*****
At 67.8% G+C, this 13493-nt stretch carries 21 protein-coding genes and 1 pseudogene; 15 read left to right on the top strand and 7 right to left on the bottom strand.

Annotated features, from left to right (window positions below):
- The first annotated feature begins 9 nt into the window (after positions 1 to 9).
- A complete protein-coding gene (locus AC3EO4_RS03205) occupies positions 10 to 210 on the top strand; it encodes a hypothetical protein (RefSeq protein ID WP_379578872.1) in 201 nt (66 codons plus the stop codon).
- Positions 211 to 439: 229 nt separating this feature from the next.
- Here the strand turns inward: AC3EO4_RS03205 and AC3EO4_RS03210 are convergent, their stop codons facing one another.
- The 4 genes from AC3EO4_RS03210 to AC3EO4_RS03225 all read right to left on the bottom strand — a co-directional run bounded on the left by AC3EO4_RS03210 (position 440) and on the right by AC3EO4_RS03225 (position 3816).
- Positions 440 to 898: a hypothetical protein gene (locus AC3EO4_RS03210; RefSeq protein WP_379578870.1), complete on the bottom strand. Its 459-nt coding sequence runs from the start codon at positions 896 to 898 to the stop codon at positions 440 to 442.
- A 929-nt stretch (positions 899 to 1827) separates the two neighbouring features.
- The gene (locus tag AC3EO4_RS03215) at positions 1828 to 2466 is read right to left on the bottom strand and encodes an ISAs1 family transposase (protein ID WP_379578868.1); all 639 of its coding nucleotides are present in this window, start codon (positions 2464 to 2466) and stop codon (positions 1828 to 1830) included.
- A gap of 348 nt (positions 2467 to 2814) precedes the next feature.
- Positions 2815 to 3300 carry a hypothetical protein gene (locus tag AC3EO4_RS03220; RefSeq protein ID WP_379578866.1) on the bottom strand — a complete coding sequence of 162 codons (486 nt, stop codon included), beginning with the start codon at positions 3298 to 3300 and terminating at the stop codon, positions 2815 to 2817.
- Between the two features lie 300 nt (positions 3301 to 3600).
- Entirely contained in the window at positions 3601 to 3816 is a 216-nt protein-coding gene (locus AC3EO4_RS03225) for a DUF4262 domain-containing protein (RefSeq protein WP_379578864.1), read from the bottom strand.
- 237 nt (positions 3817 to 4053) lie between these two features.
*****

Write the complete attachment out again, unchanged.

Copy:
At 67.8% G+C, this 13493-nt stretch carries 21 protein-coding genes and 1 pseudogene; 15 read left to right on the top strand and 7 right to left on the bottom strand.

Annotated features, from left to right (window positions below):
- The first annotated feature begins 9 nt into the window (after positions 1 to 9).
- A complete protein-coding gene (locus AC3EO4_RS03205) occupies positions 10 to 210 on the top strand; it encodes a hypothetical protein (RefSeq protein ID WP_379578872.1) in 201 nt (66 codons plus the stop codon).
- Positions 211 to 439: 229 nt separating this feature from the next.
- Here the strand turns inward: AC3EO4_RS03205 and AC3EO4_RS03210 are convergent, their stop codons facing one another.
- The 4 genes from AC3EO4_RS03210 to AC3EO4_RS03225 all read right to left on the bottom strand — a co-directional run bounded on the left by AC3EO4_RS03210 (position 440) and on the right by AC3EO4_RS03225 (position 3816).
- Positions 440 to 898: a hypothetical protein gene (locus AC3EO4_RS03210; RefSeq protein WP_379578870.1), complete on the bottom strand. Its 459-nt coding sequence runs from the start codon at positions 896 to 898 to the stop codon at positions 440 to 442.
- A 929-nt stretch (positions 899 to 1827) separates the two neighbouring features.
- The gene (locus tag AC3EO4_RS03215) at positions 1828 to 2466 is read right to left on the bottom strand and encodes an ISAs1 family transposase (protein ID WP_379578868.1); all 639 of its coding nucleotides are present in this window, start codon (positions 2464 to 2466) and stop codon (positions 1828 to 1830) included.
- A gap of 348 nt (positions 2467 to 2814) precedes the next feature.
- Positions 2815 to 3300 carry a hypothetical protein gene (locus tag AC3EO4_RS03220; RefSeq protein ID WP_379578866.1) on the bottom strand — a complete coding sequence of 162 codons (486 nt, stop codon included), beginning with the start codon at positions 3298 to 3300 and terminating at the stop codon, positions 2815 to 2817.
- Between the two features lie 300 nt (positions 3301 to 3600).
- Entirely contained in the window at positions 3601 to 3816 is a 216-nt protein-coding gene (locus AC3EO4_RS03225) for a DUF4262 domain-containing protein (RefSeq protein WP_379578864.1), read from the bottom strand.
- 237 nt (positions 3817 to 4053) lie between these two features.